Questions

I have tried many startups/projects in the past, some I started myself and some I co-founded with others. Most of those shutdown after I/We hit the first wall. Some of the projects didn't even last more than 3 months and didn't have a single customer. There were some of the projects where I have happily spent 6 months coding / developing without any customer using it. When it was the time to get customers, I tried a few weeks, reached out to a few people and that's all and moved on to the next startup idea. I was fascinated by the glamour of running a startup. I never was driven enough to push through the wall when hit. I think that I start a startup to enjoy the moment of owning a company (for a short time). I have wasted 5 years trying to do random things but never could find some idea I can stick around for longer and build a company. I have built around 20 android apps, the best one has 100K+ downloads and still going. The companies I have attempted in the past Try and pay (based on chrome extension, co-founder quit due to health conditions. I wasn't motivated or driven enough to bring in a new co-founder to continue that startup) SentimentsAI (using AMAZON AI tools to generate sentiments based on social media comments) TenancyWithoutAgents (startup in real estate, quit after 6-8 months, discovered that we need access to real estate certificate) Grocery Delivery ( discovered that delivery charges are very high and people are not willing to spend that much and there is a thin margin) Chat app, Door Prizes (developed for one client, they used it free of cost. I was hoping to get more clients but I didn't get any. I have reached few people and they never responded. So I shut down that too) FarWork(reached out to few co-working spaces, reached out to few people, got few answers from few people and that's it then covid19) EscrowServ (Escrow service in the construction industry, wasn't interested in that industry, so I quit after developing for 8 months) MarketForLocal (started a marketplace to connect local-sellers to customers. The co-founder quit because she didn't want to work more than 2 hours a day and I didnt bother to continue). Once turned to eBay seller as well and imported stuff from China and didn't last more than 2-3 months. Because I didn't want to be eBay seller. I am always confused with this advice "follow your passion" (Elon) vs "don't follow your passion" (Mark Cuban). I am passionate about coding, also at the same time, I am passionate about owning a business. I want to code for a business that I am passionate about. I have few ideas and afraid to commit to one. I am not even sure If I am passionate about any of those. I am afraid that I might pick the wrong idea and might end up quit again and waste my time. How can I find the idea that I can stick for longer? How do I know that I won't quit again (very easily)? I just want to know how you interpret my situation. I am open to hearing any advice or observation you may have. Thanks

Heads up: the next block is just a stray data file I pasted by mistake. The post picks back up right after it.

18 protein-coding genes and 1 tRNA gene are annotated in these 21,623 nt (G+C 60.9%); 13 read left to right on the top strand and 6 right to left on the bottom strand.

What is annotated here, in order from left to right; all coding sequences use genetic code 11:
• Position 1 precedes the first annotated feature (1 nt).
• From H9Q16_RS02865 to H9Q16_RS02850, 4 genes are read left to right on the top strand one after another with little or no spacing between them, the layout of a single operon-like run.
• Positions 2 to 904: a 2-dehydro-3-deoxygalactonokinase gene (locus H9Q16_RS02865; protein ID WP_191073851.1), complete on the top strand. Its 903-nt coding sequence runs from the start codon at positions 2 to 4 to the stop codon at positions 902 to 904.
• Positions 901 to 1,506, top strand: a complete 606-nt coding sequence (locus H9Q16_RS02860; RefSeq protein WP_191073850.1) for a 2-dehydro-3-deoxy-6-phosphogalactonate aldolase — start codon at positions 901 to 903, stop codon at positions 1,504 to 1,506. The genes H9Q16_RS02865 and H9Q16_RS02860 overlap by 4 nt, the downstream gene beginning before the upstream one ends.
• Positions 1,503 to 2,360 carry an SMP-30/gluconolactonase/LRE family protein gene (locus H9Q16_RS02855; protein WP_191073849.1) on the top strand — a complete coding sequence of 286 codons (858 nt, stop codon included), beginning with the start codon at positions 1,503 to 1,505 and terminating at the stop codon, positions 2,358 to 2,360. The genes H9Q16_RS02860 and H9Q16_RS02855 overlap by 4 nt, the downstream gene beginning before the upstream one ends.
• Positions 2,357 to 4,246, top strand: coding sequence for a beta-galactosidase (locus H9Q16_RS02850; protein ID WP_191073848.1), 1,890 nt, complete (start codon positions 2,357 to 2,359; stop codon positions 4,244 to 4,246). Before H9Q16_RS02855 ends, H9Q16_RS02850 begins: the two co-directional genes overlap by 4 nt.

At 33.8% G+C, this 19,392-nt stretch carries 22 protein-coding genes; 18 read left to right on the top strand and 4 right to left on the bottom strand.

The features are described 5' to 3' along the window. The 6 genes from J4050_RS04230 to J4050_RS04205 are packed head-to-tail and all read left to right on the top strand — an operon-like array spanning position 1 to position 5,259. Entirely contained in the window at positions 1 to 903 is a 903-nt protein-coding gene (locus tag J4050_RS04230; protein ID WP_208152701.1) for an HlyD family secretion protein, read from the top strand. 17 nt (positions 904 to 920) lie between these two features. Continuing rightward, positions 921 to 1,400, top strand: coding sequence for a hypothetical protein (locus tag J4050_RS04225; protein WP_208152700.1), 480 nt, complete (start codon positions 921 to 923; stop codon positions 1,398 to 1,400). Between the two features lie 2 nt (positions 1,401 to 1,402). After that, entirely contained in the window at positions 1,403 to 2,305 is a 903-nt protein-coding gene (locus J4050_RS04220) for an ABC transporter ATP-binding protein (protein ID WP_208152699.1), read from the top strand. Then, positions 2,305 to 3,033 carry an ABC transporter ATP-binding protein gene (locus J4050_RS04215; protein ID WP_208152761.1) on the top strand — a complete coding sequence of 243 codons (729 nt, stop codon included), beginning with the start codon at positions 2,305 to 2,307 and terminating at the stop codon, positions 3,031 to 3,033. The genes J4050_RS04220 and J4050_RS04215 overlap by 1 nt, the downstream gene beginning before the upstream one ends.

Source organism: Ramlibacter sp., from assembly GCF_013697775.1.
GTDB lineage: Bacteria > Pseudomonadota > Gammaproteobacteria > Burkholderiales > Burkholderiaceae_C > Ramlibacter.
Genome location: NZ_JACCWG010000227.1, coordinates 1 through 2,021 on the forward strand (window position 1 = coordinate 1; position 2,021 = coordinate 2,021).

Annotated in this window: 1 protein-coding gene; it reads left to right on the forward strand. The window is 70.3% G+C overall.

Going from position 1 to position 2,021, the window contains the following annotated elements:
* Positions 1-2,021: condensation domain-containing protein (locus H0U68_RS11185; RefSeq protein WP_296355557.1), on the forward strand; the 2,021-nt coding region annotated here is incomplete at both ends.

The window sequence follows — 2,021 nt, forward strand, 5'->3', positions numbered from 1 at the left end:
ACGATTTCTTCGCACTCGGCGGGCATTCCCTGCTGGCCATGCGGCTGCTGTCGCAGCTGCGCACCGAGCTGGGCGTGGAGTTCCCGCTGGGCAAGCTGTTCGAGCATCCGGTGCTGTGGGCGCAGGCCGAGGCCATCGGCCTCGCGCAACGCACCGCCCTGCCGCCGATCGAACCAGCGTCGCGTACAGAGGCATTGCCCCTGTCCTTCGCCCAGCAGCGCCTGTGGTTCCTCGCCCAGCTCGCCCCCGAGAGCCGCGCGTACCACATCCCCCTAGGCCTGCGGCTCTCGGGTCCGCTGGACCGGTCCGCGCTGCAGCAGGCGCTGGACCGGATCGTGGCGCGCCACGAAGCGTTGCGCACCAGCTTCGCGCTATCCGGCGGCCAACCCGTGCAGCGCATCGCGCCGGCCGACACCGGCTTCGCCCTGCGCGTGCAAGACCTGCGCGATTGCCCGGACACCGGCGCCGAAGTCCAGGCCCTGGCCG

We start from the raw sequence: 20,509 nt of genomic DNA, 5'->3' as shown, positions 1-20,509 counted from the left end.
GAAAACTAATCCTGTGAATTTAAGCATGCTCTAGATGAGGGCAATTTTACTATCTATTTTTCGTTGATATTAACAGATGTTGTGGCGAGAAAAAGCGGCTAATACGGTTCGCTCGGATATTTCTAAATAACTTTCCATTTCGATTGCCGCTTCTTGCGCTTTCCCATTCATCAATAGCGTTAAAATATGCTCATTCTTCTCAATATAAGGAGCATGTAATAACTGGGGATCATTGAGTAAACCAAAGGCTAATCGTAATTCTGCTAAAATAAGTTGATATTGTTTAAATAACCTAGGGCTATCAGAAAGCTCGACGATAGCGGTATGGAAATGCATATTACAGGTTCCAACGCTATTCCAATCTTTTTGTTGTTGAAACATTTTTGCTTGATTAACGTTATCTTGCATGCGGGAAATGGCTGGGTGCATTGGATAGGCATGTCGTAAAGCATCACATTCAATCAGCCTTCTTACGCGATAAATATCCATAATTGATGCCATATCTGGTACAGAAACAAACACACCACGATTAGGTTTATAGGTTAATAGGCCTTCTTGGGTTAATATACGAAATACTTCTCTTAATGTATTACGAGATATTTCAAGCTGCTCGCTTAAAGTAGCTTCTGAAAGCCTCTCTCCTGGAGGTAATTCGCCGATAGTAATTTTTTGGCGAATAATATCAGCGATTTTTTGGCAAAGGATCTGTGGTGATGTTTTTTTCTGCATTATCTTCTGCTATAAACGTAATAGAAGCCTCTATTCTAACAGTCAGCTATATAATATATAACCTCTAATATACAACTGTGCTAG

0. You are not alone. This is a VERY common situation.
1. Screw your passion, work is a job. Find the best opportunity that you are confident can be accomplish... and do not quit until you are getting the result you want and/or until a better opportunity arises. But be careful about switching too often, the key is weigh options based on probable outcomes.
2. In my experience, it's better to offer a service that you cannot personally fulfill... because you will be forced to focus on the business itself and find/train/manage people to do the work.
3.Your primary focus should be on making sales, not operations. If you can't make sales, there's zero purpose in doing anything else. Worst case, you get better and better at selling while refunding a bunch of money until you figure out how to fulfill the orders (without you personally doing the work).
4. Just take next steps. The boring minutia that you might want to avoid, is EXACTLY the that no one wants to do (hence the opportunity); so THAT is where the value is created. Turn "off" your thinking cap during the work week, and just execute on next steps. Evenings and weekends are for planning and thinking, work week hours are for executing.
5. If this isn't working in 3 months... you either were not honest about probably outcomes when you chose the opportunity, you didn't execute during the work week, you tried to do everything yourself, or you prioritized everything else above sales.
PS. I commend you for everything you have accomplished. Getting "stuck" is super common. Most of the time, you're too much in your own head and just need to "Do the Work" as Steven Pressfield says.


Answered a month ago

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